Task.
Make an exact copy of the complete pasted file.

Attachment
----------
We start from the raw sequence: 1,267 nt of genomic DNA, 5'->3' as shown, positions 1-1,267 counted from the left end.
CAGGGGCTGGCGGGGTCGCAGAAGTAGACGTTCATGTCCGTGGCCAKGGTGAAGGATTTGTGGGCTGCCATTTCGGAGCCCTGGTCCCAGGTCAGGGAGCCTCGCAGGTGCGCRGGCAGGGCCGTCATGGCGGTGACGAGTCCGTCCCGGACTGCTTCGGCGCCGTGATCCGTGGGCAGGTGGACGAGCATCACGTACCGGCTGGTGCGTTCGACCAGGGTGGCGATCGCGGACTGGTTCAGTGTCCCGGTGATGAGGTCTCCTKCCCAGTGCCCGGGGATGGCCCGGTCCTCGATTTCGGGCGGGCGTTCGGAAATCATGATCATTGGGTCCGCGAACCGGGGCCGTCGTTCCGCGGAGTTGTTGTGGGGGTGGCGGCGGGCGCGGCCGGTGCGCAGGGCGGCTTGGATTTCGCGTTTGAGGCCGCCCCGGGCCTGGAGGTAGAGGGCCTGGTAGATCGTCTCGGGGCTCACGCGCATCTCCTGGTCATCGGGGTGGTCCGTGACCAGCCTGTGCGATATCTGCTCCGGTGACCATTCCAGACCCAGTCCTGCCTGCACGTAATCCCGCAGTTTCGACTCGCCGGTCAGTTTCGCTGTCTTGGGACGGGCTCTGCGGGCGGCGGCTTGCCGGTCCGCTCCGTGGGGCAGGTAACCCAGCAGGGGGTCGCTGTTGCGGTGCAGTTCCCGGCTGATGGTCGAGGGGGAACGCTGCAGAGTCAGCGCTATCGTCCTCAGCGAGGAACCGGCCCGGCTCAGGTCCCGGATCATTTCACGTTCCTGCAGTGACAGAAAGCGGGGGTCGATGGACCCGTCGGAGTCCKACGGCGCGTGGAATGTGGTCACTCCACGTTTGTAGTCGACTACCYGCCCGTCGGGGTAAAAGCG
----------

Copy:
We start from the raw sequence: 1,267 nt of genomic DNA, 5'->3' as shown, positions 1-1,267 counted from the left end.
CAGGGGCTGGCGGGGTCGCAGAAGTAGACGTTCATGTCCGTGGCCAKGGTGAAGGATTTGTGGGCTGCCATTTCGGAGCCCTGGTCCCAGGTCAGGGAGCCTCGCAGGTGCGCRGGCAGGGCCGTCATGGCGGTGACGAGTCCGTCCCGGACTGCTTCGGCGCCGTGATCCGTGGGCAGGTGGACGAGCATCACGTACCGGCTGGTGCGTTCGACCAGGGTGGCGATCGCGGACTGGTTCAGTGTCCCGGTGATGAGGTCTCCTKCCCAGTGCCCGGGGATGGCCCGGTCCTCGATTTCGGGCGGGCGTTCGGAAATCATGATCATTGGGTCCGCGAACCGGGGCCGTCGTTCCGCGGAGTTGTTGTGGGGGTGGCGGCGGGCGCGGCCGGTGCGCAGGGCGGCTTGGATTTCGCGTTTGAGGCCGCCCCGGGCCTGGAGGTAGAGGGCCTGGTAGATCGTCTCGGGGCTCACGCGCATCTCCTGGTCATCGGGGTGGTCCGTGACCAGCCTGTGCGATATCTGCTCCGGTGACCATTCCAGACCCAGTCCTGCCTGCACGTAATCCCGCAGTTTCGACTCGCCGGTCAGTTTCGCTGTCTTGGGACGGGCTCTGCGGGCGGCGGCTTGCCGGTCCGCTCCGTGGGGCAGGTAACCCAGCAGGGGGTCGCTGTTGCGGTGCAGTTCCCGGCTGATGGTCGAGGGGGAACGCTGCAGAGTCAGCGCTATCGTCCTCAGCGAGGAACCGGCCCGGCTCAGGTCCCGGATCATTTCACGTTCCTGCAGTGACAGAAAGCGGGGGTCGATGGACCCGTCGGAGTCCKACGGCGCGTGGAATGTGGTCACTCCACGTTTGTAGTCGACTACCYGCCCGTCGGGGTAAAAGCG